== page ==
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A Protein-Counting Mechanism for Telomere Length Regulation in Yeast

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Science  14 Feb 1997:
Vol. 275, Issue 5302, pp. 986-990
DOI: 10.1126/science.275.5302.986

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Abstract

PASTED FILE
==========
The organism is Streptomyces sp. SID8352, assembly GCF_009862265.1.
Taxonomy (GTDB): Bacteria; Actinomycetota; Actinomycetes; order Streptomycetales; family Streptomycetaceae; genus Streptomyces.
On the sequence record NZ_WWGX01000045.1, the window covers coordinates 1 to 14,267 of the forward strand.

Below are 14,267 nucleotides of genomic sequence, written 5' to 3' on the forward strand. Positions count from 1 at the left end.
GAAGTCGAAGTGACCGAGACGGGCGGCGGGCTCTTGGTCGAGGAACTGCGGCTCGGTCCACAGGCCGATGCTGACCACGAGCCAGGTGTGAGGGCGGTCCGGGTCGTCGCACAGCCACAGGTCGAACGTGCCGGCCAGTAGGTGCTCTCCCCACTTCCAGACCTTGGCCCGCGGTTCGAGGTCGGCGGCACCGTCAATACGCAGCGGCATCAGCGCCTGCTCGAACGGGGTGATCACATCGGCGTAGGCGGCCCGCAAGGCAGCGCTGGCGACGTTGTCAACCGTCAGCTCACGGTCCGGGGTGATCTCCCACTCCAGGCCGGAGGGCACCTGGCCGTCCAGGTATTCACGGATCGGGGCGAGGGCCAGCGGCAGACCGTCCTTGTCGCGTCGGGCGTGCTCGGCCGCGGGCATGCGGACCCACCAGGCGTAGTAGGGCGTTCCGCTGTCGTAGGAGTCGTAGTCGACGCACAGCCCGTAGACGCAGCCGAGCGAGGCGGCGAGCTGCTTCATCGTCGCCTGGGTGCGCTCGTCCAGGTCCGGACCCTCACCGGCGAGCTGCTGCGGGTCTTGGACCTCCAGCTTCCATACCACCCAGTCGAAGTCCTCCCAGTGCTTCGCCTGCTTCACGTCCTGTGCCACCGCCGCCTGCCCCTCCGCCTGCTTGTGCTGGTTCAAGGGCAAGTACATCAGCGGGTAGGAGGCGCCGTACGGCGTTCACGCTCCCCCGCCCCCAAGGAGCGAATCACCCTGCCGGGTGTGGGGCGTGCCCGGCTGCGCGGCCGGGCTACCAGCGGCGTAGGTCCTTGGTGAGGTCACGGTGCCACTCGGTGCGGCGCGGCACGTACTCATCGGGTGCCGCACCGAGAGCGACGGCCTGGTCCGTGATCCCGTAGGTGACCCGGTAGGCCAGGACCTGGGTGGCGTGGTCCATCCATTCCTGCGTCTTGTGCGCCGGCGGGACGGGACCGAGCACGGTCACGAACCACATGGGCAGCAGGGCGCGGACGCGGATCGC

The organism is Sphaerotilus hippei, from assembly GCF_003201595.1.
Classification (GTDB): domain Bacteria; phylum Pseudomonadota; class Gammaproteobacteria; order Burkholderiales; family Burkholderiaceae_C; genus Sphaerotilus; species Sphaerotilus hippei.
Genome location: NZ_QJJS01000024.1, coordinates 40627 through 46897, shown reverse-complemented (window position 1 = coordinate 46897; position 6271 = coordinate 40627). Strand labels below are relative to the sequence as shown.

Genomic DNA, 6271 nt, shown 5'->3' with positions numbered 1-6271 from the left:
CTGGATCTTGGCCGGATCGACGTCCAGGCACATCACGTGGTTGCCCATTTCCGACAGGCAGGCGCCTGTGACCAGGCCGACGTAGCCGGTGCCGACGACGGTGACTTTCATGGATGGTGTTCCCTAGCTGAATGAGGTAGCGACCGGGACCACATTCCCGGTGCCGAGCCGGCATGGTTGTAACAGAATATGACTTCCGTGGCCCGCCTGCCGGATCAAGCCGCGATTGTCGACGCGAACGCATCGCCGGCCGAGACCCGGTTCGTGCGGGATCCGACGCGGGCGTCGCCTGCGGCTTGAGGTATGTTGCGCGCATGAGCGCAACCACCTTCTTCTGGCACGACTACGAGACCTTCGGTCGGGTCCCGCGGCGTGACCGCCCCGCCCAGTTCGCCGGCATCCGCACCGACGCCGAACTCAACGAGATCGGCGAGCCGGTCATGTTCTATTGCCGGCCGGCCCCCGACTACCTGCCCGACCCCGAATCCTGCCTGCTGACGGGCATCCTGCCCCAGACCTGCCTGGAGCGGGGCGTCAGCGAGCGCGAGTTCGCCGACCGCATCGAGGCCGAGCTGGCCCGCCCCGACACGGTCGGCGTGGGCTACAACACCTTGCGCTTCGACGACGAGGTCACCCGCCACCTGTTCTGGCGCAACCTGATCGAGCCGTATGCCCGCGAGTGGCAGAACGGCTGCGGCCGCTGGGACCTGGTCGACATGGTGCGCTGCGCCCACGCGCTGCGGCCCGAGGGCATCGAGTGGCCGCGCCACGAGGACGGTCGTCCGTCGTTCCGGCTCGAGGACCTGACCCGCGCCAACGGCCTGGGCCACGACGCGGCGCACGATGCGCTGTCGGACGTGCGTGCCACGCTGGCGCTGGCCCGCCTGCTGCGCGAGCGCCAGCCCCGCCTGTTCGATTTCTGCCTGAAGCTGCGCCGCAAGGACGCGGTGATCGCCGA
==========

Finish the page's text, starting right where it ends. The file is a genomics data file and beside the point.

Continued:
In the yeast Saccharomyces cerevisiae, telomere elongation is negatively regulated by the telomere repeat-binding protein Rap1p, such that a narrow length distribution of telomere repeat tracts is observed. This length regulation was shown to function independently of the orientation of the telomere repeats. The number of repeats at an individual telomere was reduced when hybrid proteins containing the Rap1p carboxyl terminus were targeted there by a heterologous DNA-binding domain. The extent of this telomere tract shortening was proportional to the number of targeted molecules, consistent with a feedback mechanism of telomere length regulation that can discriminate the precise number of Rap1p molecules bound to the chromosome end.

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